Do not leave water turned on while you are not in the gardens. This has caused flooding in the past when people forget to return and turn it off. It can also inconvenience people needing to use the faucet while you are away. Any water that is left on unattended may be turned off.
Each row has a water shutoff valve on the south end by garden #13, under a round flagstone in the pathway. The main shutoff valve next to plot A13 shuts off the water to entire area. If there is an emergency such as a broken water line, turn off the water to that particular row; then contact the Coordinator, the City Public Works Department, or the Fire Department. If you call a City agency please also leave a message for the Coordinator so he knows that the problem has been dealt with.
We try to keep a few basic tools in the tool shed: shovel, rake, spading fork, wheelbarrow. Please return them promptly when you are through using them, especially if there are other gardeners who may want to use them. Report missing or broken tools to the Coordinator. Tools are used at the gardener's own risk.
Pets are not welcome unless they are on a leash and kept out of other people's gardens. Dogs that are repeat invaders should be identified as well as possible and reported to the Coordinator or to Animal Control.
Please do not block the roads. Do not park right next to the garden plots except to deliver or pick up heavy or awkward loads. Parking away from the edge of the gardens lessens the effect of pollutants and soil compaction. It also makes it easier for others to maneuver their vehicles.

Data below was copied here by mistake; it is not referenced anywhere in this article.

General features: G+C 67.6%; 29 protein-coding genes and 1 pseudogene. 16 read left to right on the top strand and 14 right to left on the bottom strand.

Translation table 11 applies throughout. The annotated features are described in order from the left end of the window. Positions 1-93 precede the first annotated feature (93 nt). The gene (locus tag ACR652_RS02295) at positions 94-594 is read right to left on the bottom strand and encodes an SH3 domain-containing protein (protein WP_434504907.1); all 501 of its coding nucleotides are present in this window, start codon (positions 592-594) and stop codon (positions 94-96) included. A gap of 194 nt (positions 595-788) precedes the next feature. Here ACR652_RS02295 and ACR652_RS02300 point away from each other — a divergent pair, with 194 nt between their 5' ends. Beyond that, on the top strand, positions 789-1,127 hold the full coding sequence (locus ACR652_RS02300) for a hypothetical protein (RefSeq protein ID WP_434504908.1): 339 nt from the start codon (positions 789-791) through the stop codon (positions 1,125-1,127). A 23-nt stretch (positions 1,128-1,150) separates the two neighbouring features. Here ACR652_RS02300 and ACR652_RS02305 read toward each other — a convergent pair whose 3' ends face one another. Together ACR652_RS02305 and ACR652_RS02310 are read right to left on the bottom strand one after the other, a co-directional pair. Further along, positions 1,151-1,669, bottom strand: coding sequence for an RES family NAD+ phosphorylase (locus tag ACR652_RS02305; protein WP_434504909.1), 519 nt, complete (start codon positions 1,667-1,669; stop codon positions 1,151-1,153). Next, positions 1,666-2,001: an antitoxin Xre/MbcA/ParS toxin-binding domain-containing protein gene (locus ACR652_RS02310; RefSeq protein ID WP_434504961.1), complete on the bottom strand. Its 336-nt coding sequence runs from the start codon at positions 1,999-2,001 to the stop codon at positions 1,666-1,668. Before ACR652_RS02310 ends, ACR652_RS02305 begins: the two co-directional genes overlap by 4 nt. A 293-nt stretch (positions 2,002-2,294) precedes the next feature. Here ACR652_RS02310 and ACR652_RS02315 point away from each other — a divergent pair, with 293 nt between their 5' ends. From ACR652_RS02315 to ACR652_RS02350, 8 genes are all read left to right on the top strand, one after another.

All gardeners are encouraged to participate in the repair, maintenance and improvement of garden facilities and common areas for at least a few hours each year. Regular workdays are scheduled for such projects. If the workday times are inconvenient for you, please consider helping out in other ways. You can contact the Coordinator or one of the Advisory Committee members for suggestions.
Notices and Procedures
Notices of major significance (fee deadlines, etc.) will be mailed whenever possible. Notices to individual gardeners may be mailed to their address, attached to the clip on their plot marker post, or made by phone. General notices will be posted on the bulletin board in the center of the gardens - mailing these is not always possible due to time and money constraints, so please watch the bulletin board and the clip by your plot number.
Mailed notices go to the gardener’s last known address. Because mailed notices may include time-critical items such as registration or weed compliance deadlines, it is important to keep the Coordinator informed of any changes of address, phone, or e-mail address.